Our 2013 Tax Pocket Guide provides a concise chart of the most common tax rates for individuals and businesses. This guide can help you estimate your 2013 taxes. In addition, we can help you create a strategy to minimize taxes for the coming year, as well develop a long-term tax strategy to benefit your retirement, family and heirs.
JamisonMoneyFarmer CPAs are always here to answer your tax questions, provide tax planning advice and keep you informed of any new legislation that may impact your personal or business situation. Please contact us at 205-345-8440 or email@example.com if we can be of assistance.
Access the 2013 Tax Pocket Guide here.
As if it is not enough to have to face the grief of losing a loved one, there are so many other administrative tasks set in motion by someones death that must be taken care of. From collecting the information needed to document the contents of the decedent’s estate, all the way through to distribution of the assets to the heirs, this process can be a long one. Quite often, the path seems too difficult to traverse. We hope that you can use this handy guide as a road map in navigating through the administration of the estate, and we are here to provide any assistance we can.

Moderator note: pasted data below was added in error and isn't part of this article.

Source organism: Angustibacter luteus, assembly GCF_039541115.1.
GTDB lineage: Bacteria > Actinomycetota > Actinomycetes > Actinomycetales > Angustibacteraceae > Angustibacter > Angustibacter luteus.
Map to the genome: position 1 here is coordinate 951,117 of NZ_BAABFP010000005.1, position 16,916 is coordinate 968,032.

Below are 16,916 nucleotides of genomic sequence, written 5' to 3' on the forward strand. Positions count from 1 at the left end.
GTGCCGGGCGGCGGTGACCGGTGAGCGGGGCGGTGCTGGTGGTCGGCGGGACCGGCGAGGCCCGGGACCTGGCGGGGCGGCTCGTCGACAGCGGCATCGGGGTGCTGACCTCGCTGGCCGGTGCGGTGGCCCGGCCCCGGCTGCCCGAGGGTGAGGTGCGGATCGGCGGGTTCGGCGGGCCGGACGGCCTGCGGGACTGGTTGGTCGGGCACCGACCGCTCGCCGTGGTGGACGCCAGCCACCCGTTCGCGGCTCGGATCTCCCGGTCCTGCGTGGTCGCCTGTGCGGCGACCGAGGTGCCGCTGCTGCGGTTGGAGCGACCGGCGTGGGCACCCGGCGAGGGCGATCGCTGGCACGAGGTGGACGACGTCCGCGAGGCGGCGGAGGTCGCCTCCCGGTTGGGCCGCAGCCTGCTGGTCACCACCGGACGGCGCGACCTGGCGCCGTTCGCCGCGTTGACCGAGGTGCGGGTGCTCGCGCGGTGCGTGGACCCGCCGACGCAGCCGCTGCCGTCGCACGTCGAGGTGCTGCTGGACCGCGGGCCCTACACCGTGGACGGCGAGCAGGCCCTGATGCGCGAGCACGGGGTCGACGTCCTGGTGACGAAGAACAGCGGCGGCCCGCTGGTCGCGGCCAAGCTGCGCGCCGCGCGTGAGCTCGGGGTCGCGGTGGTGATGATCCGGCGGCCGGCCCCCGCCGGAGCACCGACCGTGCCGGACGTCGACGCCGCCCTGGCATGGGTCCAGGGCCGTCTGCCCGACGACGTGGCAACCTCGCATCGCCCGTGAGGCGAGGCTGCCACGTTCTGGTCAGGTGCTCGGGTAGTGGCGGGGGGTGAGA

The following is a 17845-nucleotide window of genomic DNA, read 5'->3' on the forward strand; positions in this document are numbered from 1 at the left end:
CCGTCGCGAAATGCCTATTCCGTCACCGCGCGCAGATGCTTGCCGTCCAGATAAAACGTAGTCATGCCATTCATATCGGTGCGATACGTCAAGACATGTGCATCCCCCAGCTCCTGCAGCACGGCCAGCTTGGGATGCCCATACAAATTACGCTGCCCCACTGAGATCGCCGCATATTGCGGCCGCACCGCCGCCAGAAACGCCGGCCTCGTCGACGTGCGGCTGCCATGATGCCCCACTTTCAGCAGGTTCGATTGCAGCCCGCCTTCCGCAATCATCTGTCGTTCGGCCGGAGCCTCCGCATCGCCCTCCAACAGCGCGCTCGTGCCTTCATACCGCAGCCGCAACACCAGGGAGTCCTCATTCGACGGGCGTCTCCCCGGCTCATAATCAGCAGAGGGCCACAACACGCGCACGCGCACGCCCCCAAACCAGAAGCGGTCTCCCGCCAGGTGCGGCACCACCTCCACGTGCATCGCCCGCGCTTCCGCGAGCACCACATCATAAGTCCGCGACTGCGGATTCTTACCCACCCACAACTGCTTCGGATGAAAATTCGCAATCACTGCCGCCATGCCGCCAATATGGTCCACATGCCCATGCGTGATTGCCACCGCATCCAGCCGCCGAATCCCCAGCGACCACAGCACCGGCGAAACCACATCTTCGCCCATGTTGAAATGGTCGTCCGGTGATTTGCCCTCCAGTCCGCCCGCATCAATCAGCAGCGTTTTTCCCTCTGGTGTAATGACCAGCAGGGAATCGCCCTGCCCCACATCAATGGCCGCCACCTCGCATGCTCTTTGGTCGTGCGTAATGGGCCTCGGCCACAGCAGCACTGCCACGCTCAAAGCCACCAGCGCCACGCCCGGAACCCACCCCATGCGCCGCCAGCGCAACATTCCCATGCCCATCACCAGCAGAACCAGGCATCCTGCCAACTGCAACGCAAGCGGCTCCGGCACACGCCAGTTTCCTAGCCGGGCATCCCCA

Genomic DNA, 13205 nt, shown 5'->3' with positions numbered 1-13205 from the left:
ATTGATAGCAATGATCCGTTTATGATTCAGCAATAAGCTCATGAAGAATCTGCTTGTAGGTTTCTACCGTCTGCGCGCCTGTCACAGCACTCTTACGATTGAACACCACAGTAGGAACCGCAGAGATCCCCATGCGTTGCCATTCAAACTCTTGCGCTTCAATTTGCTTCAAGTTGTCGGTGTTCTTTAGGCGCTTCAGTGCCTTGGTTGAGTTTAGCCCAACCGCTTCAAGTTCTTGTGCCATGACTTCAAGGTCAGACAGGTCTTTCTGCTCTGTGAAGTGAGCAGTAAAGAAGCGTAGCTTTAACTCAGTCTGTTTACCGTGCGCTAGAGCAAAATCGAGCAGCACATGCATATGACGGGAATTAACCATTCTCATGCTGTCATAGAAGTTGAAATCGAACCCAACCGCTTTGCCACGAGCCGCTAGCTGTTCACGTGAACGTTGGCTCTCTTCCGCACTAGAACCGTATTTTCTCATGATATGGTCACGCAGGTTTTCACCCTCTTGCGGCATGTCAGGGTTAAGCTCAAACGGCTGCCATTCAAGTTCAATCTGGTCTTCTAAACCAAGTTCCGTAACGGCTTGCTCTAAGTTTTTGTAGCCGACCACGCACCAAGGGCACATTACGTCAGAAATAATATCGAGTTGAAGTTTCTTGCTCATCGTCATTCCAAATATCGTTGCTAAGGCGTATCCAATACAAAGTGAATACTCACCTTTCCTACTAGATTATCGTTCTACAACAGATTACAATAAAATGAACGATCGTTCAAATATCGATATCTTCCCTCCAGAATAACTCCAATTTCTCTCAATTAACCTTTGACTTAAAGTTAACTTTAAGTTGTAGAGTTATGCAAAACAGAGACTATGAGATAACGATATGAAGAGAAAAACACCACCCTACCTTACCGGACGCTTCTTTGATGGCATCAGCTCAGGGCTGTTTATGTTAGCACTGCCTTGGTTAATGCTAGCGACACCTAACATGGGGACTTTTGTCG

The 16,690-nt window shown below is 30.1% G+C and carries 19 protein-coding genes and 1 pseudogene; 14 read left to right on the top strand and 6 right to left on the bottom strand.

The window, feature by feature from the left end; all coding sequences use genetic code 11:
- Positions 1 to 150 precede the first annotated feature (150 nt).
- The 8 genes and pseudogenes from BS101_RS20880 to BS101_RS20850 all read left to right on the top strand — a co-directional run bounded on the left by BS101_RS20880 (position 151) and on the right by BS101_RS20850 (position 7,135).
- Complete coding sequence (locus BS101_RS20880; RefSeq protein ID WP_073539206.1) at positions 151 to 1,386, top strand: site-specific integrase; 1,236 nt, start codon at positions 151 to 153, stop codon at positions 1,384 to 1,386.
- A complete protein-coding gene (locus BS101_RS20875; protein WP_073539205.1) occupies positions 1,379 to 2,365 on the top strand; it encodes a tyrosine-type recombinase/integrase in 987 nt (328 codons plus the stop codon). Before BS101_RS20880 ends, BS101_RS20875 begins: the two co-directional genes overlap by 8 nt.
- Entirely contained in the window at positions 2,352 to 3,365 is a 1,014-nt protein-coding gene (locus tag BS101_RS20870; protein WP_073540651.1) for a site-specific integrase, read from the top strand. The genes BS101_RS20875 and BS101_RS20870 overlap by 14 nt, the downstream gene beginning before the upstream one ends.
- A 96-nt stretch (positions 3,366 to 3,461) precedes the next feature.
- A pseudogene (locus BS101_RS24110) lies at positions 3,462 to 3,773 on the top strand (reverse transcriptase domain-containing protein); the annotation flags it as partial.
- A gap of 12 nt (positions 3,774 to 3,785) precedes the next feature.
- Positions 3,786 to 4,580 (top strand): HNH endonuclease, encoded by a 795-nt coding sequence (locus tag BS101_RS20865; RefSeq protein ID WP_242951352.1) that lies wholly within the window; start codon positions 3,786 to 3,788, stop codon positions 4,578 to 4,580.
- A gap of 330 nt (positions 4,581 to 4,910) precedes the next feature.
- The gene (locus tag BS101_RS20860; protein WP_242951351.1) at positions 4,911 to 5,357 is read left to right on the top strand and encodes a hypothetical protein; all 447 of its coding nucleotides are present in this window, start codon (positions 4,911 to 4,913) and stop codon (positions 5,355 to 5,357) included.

January – Get Organized for Tax Time
1) Set up a file (or box) for your 2012 taxes. Put a label on it and drop in your Form W-2 and 1099s as they come in the mail.
2) Open the envelope with your JMF organizer. Please use the organizer as a guide to make sure you have everything that you had last year. The JMF organizer is much shorter this year and it is easy to use. Using the organizer will help us help you save taxes. Please put the organizer in your 2012 tax file to give to JMF.
3) If you think you will be getting a refund and you would like your refund direct deposited be sure to note in your organizer if the bank account is the same as last year. If your bank account has changed or we do not have it on file include a void check or check photocopy for the account you would like the refund deposited.
4) Sign the Foreign Financial Asset statement that we sent to you in the mail and put it in your 2012 file.
5) Locate those charitable donation receipts for amounts of $250 or more and put them in that 2012 file.
6) Take a look in your checkbook to see if you paid any estimates we set up for you last year & make a note of how much & when you paid them.
7) Put March 25, 2013 on your calendar. Please mail or bring your tax documents to your JMF accountant before that date or let us know if you prefer to get an extension.
8) Now is a good time to also start a file for 2013 (you can put those charitable donation receipts in there all year long).
“Any one may so arrange his affairs that his taxes shall be as low as possible; he is not bound to choose that pattern which will best pay the Treasury; there is not even a patriotic duty to increase one’s taxes.” Judge Learned Hand – 1934